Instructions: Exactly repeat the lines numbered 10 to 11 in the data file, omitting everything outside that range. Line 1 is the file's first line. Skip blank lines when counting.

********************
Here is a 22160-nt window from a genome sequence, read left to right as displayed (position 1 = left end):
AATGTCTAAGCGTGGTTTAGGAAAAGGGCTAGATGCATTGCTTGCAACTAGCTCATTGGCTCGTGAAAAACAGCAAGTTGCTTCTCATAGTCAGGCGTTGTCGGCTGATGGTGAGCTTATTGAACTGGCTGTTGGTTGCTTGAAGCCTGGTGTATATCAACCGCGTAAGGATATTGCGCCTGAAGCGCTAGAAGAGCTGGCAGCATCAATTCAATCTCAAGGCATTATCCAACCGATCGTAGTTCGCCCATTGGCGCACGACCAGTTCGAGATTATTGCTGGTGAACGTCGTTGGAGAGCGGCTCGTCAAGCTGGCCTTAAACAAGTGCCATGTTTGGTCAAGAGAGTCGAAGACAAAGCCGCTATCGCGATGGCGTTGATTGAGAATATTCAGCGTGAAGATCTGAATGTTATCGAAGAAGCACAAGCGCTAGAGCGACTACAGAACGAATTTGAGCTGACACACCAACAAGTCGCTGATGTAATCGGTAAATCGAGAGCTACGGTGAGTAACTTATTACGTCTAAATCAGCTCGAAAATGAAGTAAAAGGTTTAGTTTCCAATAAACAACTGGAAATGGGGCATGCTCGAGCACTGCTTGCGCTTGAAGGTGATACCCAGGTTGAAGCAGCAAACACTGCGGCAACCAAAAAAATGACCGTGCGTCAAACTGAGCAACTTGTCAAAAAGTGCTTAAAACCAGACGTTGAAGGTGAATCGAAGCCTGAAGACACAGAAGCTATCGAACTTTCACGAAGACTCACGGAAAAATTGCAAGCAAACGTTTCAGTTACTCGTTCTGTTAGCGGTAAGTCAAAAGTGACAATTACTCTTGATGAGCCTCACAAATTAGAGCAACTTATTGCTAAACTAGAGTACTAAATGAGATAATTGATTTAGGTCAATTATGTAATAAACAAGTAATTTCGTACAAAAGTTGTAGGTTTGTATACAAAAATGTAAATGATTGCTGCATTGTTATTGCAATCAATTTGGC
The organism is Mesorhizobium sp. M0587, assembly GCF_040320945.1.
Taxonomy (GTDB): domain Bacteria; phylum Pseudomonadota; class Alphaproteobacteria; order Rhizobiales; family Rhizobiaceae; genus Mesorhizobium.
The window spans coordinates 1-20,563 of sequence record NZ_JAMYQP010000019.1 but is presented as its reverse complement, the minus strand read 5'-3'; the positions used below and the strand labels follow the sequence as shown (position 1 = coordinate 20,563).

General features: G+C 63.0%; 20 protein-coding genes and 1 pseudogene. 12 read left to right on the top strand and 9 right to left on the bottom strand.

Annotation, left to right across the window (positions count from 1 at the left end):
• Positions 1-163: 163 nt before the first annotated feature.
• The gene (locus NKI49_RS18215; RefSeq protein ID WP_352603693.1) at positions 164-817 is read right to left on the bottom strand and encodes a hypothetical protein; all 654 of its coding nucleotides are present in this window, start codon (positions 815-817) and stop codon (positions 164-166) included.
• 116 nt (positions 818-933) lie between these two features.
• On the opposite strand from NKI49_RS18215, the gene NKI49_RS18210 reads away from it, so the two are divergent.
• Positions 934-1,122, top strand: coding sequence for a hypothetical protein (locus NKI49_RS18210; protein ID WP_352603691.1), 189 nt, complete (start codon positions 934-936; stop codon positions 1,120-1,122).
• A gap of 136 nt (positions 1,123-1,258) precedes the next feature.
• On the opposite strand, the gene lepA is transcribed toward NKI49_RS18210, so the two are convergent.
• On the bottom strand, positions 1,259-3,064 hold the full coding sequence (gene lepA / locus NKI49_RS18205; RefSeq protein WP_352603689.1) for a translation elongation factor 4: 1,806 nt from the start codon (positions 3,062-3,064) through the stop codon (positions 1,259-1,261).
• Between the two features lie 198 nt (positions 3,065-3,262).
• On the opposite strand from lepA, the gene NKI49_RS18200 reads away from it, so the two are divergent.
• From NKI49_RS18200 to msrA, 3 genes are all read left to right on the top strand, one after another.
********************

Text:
• 116 nt (positions 818-933) lie between these two features.
• On the opposite strand from NKI49_RS18215, the gene NKI49_RS18210 reads away from it, so the two are divergent.